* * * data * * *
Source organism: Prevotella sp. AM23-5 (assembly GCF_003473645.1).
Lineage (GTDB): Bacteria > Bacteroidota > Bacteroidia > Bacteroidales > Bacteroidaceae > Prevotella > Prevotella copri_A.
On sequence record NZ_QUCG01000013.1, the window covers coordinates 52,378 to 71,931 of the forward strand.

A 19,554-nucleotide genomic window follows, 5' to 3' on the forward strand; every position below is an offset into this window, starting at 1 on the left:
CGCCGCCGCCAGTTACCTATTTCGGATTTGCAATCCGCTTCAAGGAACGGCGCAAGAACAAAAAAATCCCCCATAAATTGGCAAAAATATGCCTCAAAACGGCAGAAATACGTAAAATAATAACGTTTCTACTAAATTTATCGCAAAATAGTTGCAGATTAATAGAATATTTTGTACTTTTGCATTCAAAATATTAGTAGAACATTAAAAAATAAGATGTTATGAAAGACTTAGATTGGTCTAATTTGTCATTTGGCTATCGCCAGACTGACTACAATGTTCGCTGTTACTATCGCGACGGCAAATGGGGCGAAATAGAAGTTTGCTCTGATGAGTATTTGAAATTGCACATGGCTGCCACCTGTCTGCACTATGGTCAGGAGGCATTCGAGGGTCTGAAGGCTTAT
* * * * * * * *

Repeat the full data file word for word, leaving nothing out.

Source organism: Prevotella sp. AM23-5 (assembly GCF_003473645.1).
Lineage (GTDB): Bacteria > Bacteroidota > Bacteroidia > Bacteroidales > Bacteroidaceae > Prevotella > Prevotella copri_A.
On sequence record NZ_QUCG01000013.1, the window covers coordinates 52,378 to 71,931 of the forward strand.

A 19,554-nucleotide genomic window follows, 5' to 3' on the forward strand; every position below is an offset into this window, starting at 1 on the left:
CGCCGCCGCCAGTTACCTATTTCGGATTTGCAATCCGCTTCAAGGAACGGCGCAAGAACAAAAAAATCCCCCATAAATTGGCAAAAATATGCCTCAAAACGGCAGAAATACGTAAAATAATAACGTTTCTACTAAATTTATCGCAAAATAGTTGCAGATTAATAGAATATTTTGTACTTTTGCATTCAAAATATTAGTAGAACATTAAAAAATAAGATGTTATGAAAGACTTAGATTGGTCTAATTTGTCATTTGGCTATCGCCAGACTGACTACAATGTTCGCTGTTACTATCGCGACGGCAAATGGGGCGAAATAGAAGTTTGCTCTGATGAGTATTTGAAATTGCACATGGCTGCCACCTGTCTGCACTATGGTCAGGAGGCATTCGAGGGTCTGAAGGCTTAT